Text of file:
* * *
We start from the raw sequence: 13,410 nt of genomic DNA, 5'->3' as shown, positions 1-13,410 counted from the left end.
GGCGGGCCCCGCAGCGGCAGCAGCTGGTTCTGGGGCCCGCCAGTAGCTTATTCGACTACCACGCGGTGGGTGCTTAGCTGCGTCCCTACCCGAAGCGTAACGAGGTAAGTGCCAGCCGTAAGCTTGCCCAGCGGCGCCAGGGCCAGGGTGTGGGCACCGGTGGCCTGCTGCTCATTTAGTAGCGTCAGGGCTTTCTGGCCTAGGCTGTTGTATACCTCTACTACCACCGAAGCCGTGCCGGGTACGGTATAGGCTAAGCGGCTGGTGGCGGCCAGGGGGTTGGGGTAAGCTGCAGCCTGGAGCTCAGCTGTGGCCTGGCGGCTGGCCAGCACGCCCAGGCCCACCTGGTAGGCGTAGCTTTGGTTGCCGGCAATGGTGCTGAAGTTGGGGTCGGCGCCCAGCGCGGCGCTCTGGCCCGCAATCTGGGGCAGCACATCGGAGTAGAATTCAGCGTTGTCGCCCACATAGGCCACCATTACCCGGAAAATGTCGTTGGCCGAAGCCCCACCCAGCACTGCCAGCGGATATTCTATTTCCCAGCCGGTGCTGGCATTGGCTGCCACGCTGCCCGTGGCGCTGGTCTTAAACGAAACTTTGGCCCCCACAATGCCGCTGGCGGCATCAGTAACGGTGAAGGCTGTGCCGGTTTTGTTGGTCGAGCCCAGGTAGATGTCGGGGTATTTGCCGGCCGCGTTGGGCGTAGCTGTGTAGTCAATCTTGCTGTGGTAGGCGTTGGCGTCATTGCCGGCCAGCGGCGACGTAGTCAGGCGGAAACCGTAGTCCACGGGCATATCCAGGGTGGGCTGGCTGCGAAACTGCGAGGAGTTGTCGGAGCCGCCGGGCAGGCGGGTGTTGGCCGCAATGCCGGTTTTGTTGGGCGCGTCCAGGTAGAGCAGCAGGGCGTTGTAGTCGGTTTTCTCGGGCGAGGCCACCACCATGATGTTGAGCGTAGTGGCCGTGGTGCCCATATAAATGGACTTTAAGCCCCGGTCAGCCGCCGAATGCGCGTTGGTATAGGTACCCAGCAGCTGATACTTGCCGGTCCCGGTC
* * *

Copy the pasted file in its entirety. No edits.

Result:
We start from the raw sequence: 13,410 nt of genomic DNA, 5'->3' as shown, positions 1-13,410 counted from the left end.
GGCGGGCCCCGCAGCGGCAGCAGCTGGTTCTGGGGCCCGCCAGTAGCTTATTCGACTACCACGCGGTGGGTGCTTAGCTGCGTCCCTACCCGAAGCGTAACGAGGTAAGTGCCAGCCGTAAGCTTGCCCAGCGGCGCCAGGGCCAGGGTGTGGGCACCGGTGGCCTGCTGCTCATTTAGTAGCGTCAGGGCTTTCTGGCCTAGGCTGTTGTATACCTCTACTACCACCGAAGCCGTGCCGGGTACGGTATAGGCTAAGCGGCTGGTGGCGGCCAGGGGGTTGGGGTAAGCTGCAGCCTGGAGCTCAGCTGTGGCCTGGCGGCTGGCCAGCACGCCCAGGCCCACCTGGTAGGCGTAGCTTTGGTTGCCGGCAATGGTGCTGAAGTTGGGGTCGGCGCCCAGCGCGGCGCTCTGGCCCGCAATCTGGGGCAGCACATCGGAGTAGAATTCAGCGTTGTCGCCCACATAGGCCACCATTACCCGGAAAATGTCGTTGGCCGAAGCCCCACCCAGCACTGCCAGCGGATATTCTATTTCCCAGCCGGTGCTGGCATTGGCTGCCACGCTGCCCGTGGCGCTGGTCTTAAACGAAACTTTGGCCCCCACAATGCCGCTGGCGGCATCAGTAACGGTGAAGGCTGTGCCGGTTTTGTTGGTCGAGCCCAGGTAGATGTCGGGGTATTTGCCGGCCGCGTTGGGCGTAGCTGTGTAGTCAATCTTGCTGTGGTAGGCGTTGGCGTCATTGCCGGCCAGCGGCGACGTAGTCAGGCGGAAACCGTAGTCCACGGGCATATCCAGGGTGGGCTGGCTGCGAAACTGCGAGGAGTTGTCGGAGCCGCCGGGCAGGCGGGTGTTGGCCGCAATGCCGGTTTTGTTGGGCGCGTCCAGGTAGAGCAGCAGGGCGTTGTAGTCGGTTTTCTCGGGCGAGGCCACCACCATGATGTTGAGCGTAGTGGCCGTGGTGCCCATATAAATGGACTTTAAGCCCCGGTCAGCCGCCGAATGCGCGTTGGTATAGGTACCCAGCAGCTGATACTTGCCGGTCCCGGTC